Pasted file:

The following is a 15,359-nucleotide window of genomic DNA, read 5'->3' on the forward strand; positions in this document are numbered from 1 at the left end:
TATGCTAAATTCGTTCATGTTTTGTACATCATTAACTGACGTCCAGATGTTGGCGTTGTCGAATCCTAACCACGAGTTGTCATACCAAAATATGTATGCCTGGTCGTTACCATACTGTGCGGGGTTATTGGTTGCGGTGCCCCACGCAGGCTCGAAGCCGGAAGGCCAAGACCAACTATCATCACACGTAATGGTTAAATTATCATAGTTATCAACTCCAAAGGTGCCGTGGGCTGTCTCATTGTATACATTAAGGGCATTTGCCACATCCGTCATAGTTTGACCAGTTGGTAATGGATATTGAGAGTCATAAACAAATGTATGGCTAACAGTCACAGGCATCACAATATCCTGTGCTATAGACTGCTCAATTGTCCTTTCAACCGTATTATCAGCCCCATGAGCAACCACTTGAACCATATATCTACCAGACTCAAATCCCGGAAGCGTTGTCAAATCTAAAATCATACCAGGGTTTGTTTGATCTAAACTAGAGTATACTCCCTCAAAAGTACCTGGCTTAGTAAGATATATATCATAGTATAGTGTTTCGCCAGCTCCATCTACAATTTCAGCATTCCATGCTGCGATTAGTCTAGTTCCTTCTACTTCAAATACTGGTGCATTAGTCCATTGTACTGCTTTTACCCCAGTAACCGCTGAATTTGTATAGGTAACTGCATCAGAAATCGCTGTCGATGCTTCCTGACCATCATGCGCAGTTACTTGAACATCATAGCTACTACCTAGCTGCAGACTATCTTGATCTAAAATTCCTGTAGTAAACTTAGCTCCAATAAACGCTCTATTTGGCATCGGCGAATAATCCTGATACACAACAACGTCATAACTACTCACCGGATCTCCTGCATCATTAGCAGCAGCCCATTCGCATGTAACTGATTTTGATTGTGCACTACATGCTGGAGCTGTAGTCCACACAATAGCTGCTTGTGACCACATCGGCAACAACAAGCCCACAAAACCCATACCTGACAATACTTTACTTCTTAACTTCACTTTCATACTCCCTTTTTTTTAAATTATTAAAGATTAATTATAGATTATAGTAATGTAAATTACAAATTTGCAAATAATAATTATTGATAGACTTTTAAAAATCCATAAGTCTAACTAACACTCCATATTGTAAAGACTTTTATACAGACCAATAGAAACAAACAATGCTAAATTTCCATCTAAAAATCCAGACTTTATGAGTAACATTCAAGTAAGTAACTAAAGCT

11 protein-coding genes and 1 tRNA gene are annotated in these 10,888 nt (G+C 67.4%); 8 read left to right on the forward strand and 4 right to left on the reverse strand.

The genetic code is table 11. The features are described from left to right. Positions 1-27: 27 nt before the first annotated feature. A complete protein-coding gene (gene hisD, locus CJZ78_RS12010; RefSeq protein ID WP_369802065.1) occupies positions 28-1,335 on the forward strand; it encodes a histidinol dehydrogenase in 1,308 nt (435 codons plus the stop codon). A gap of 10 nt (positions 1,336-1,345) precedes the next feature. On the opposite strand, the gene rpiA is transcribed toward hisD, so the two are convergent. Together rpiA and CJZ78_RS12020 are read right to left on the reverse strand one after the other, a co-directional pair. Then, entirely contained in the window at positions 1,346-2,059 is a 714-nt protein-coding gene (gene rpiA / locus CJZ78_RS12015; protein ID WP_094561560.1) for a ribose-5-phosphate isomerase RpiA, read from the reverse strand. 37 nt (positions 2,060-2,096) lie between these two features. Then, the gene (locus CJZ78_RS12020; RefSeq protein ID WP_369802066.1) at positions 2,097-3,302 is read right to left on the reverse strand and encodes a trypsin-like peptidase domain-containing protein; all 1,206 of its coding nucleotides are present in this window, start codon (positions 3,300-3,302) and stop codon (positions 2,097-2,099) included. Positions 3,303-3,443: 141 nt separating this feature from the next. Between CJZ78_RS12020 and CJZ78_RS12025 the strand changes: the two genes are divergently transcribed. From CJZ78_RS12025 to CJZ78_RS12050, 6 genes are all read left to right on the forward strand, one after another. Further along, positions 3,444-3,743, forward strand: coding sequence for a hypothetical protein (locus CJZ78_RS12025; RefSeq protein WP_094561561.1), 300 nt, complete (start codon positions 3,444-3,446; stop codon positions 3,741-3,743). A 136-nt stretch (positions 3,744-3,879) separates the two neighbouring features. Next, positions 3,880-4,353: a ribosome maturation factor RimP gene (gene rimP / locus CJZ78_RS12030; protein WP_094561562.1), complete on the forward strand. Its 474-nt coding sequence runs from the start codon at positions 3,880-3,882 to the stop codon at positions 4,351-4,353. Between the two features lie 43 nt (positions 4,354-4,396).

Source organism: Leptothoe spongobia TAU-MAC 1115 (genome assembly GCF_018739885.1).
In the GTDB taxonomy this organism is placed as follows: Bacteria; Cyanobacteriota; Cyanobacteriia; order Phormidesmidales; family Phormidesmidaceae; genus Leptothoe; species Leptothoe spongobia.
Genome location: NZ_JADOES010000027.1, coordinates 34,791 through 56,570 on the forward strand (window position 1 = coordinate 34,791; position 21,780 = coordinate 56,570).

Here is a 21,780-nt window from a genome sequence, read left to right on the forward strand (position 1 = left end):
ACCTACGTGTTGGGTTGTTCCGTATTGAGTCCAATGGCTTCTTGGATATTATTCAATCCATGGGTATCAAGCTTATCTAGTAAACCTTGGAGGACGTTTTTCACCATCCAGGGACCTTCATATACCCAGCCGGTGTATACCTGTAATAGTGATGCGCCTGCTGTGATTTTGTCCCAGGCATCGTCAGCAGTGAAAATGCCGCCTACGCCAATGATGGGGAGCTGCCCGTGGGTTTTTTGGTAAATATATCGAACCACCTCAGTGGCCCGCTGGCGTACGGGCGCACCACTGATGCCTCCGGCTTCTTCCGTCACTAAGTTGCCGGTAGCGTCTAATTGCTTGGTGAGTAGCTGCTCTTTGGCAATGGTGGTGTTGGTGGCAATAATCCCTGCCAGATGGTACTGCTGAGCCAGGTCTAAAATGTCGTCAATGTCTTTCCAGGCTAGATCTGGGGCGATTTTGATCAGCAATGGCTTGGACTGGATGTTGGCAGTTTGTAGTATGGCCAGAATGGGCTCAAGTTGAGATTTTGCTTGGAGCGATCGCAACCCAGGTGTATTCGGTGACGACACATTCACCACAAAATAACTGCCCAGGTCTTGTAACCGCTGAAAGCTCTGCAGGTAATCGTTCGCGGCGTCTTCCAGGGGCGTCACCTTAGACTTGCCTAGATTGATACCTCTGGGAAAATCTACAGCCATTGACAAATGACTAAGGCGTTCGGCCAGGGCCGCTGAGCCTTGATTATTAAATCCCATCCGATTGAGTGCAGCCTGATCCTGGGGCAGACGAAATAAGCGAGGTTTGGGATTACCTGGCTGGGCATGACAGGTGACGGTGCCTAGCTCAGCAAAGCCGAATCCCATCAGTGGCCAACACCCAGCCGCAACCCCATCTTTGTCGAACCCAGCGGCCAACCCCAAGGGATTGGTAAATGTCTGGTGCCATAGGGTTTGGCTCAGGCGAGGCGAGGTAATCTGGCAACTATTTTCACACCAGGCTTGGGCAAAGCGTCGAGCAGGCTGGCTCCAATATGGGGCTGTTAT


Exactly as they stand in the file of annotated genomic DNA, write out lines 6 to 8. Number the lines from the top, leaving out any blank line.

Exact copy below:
In the GTDB taxonomy this organism is placed as follows: Bacteria; Cyanobacteriota; Cyanobacteriia; order Phormidesmidales; family Phormidesmidaceae; genus Leptothoe; species Leptothoe spongobia.
Genome location: NZ_JADOES010000027.1, coordinates 34,791 through 56,570 on the forward strand (window position 1 = coordinate 34,791; position 21,780 = coordinate 56,570).

Here is a 21,780-nt window from a genome sequence, read left to right on the forward strand (position 1 = left end):